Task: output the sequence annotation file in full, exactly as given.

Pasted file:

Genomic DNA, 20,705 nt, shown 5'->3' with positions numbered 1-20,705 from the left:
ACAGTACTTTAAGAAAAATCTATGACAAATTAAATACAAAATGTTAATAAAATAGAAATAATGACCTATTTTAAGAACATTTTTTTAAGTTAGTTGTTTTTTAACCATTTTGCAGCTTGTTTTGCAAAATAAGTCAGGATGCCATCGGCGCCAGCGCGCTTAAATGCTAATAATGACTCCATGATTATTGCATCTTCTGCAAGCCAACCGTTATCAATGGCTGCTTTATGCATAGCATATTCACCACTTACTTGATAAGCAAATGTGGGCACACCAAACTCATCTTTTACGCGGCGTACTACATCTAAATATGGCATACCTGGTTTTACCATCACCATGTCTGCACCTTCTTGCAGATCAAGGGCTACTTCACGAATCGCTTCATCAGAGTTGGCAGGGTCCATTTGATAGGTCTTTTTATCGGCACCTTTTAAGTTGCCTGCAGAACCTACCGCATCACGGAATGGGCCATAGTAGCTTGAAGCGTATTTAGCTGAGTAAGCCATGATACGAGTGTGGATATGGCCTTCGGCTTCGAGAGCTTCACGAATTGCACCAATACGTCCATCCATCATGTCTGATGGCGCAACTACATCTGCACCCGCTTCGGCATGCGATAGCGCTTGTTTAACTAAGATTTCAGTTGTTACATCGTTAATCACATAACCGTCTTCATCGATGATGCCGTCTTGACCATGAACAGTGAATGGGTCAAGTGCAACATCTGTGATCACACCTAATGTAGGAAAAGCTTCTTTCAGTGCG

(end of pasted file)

Genomic DNA, 20,705 nt, shown 5'->3' with positions numbered 1-20,705 from the left:
ACAGTACTTTAAGAAAAATCTATGACAAATTAAATACAAAATGTTAATAAAATAGAAATAATGACCTATTTTAAGAACATTTTTTTAAGTTAGTTGTTTTTTAACCATTTTGCAGCTTGTTTTGCAAAATAAGTCAGGATGCCATCGGCGCCAGCGCGCTTAAATGCTAATAATGACTCCATGATTATTGCATCTTCTGCAAGCCAACCGTTATCAATGGCTGCTTTATGCATAGCATATTCACCACTTACTTGATAAGCAAATGTGGGCACACCAAACTCATCTTTTACGCGGCGTACTACATCTAAATATGGCATACCTGGTTTTACCATCACCATGTCTGCACCTTCTTGCAGATCAAGGGCTACTTCACGAATCGCTTCATCAGAGTTGGCAGGGTCCATTTGATAGGTCTTTTTATCGGCACCTTTTAAGTTGCCTGCAGAACCTACCGCATCACGGAATGGGCCATAGTAGCTTGAAGCGTATTTAGCTGAGTAAGCCATGATACGAGTGTGGATATGGCCTTCGGCTTCGAGAGCTTCACGAATTGCACCAATACGTCCATCCATCATGTCTGATGGCGCAACTACATCTGCACCCGCTTCGGCATGCGATAGCGCTTGTTTAACTAAGATTTCAGTTGTTACATCGTTAATCACATAACCGTCTTCATCGATGATGCCGTCTTGACCATGAACAGTGAATGGGTCAAGTGCAACATCTGTGATCACACCTAATGTAGGAAAAGCTTCTTTCAGTGCG